The symptoms of TMJ disorders aren’t necessarily limited to the jaw. They can affect muscles in the face, shoulder, neck and head. The most common symptoms are joint and muscle pain, noise when the jaw opens and closes, inability to fully open the mouth or pain when doing so, and a locked jaw.
More often than not, TMJ disorders involve mild symptoms, symptoms that go away on their own. They may come back from time to time, but they usually don’t worsen. However, some people with TMJ disorders do possess chronic symptoms, symptoms that don’t subside. Up to 12 percent of people with TMJ disorders have these chronic symptoms, ultimately having chronic pain that impacts their ability to eat, talk, yawn, swallow, and lead a normal life. Those with chronic symptoms are often affected on both a physical and emotional level.
Treatment of TMJ disorders purposes to relieve jaw pain and restore full function and movement. A variety of treatments have proven to fulfill this purpose and, often, at-home treatment is all the treatment a TMJ disorder sufferer needs to seek. This can include wearing splints or bite plates for a set period of time. These devices help reduce grinding of teeth and the clenching of facial muscles, which ultimately relieves tension. Though effective, splints and bite plates should not be used for a lengthy amount of time because they can potentially permanently change the position of the jaw and teeth.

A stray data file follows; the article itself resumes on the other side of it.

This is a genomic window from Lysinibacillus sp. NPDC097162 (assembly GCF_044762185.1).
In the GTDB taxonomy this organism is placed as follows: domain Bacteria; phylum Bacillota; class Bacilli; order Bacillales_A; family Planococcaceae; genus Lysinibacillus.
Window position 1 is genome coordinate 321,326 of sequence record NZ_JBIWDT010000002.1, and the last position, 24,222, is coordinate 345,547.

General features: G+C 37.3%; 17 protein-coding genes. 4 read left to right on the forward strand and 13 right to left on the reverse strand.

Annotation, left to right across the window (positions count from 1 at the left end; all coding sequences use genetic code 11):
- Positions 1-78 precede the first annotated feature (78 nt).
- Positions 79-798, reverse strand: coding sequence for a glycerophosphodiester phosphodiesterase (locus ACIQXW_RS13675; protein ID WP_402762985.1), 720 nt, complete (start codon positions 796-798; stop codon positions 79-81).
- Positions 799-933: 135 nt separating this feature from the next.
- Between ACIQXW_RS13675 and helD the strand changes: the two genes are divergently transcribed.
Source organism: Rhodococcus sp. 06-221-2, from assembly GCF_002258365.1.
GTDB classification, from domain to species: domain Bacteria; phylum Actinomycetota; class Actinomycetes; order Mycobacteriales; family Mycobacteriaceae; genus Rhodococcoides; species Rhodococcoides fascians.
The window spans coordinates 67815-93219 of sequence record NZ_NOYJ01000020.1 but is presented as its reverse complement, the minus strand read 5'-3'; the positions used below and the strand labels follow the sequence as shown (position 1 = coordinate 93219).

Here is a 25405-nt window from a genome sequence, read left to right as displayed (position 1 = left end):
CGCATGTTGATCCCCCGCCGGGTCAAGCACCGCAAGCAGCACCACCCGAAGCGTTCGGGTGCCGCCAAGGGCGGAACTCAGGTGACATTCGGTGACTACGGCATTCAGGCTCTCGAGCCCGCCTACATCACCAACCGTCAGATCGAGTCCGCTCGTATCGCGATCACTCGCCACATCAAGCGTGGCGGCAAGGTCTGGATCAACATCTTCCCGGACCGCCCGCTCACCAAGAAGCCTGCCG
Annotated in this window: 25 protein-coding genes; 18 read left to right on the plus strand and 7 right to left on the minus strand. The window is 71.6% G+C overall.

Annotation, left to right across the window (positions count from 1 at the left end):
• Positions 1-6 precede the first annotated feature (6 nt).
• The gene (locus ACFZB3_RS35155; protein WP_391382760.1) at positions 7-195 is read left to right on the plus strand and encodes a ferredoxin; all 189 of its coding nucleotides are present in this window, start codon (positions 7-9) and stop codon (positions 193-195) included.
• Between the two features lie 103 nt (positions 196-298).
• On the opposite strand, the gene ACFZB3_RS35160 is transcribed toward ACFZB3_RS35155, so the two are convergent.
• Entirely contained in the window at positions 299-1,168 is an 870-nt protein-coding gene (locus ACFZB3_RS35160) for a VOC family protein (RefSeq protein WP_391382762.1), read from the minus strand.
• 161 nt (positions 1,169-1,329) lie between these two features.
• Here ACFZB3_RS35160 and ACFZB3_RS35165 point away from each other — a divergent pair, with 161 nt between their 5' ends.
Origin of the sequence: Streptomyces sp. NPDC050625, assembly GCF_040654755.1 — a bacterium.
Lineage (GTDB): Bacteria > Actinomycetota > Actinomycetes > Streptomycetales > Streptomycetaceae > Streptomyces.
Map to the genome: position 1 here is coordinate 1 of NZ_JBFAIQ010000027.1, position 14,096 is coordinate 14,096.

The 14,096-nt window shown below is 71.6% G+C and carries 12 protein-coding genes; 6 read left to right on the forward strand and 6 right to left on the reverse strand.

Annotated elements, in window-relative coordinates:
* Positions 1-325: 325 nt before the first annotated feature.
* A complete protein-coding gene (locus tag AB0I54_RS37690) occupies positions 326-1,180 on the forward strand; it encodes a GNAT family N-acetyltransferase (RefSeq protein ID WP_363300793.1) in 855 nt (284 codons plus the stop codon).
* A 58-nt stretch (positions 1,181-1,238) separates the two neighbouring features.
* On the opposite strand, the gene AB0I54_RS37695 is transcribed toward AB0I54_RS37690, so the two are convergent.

For those who suffer from chronic TMJ disorders, relief may be found with muscle relaxation practices, such as biofeedback (a relaxation technique where people learn to control a body function) and cognitive-behavioral therapy (a form of therapy that modifies an individual’s behavior patterns).
People may also find relief at their dentist office, with some dentists specializing in TMJ disorders. These dentists usually start by performing a series of X-rays and prescribing a specialized mouth guard. They may also recommend only eating soft foods for a set amount of time or teach a series of exercises aimed at relieving jaw tension and pain. If these treatment options don’t take, microsurgery may be recommended.
But invasive procedures, such as surgery, are usually only reserved for extreme instances: it is recommended that people try less extreme measures before choosing more permanent ones. More often than not, surgical procedures are reserved for TMJ disorders caused by diseases, irreversible injuries, or TMJ disorders that were not compliant to any other form of treatment.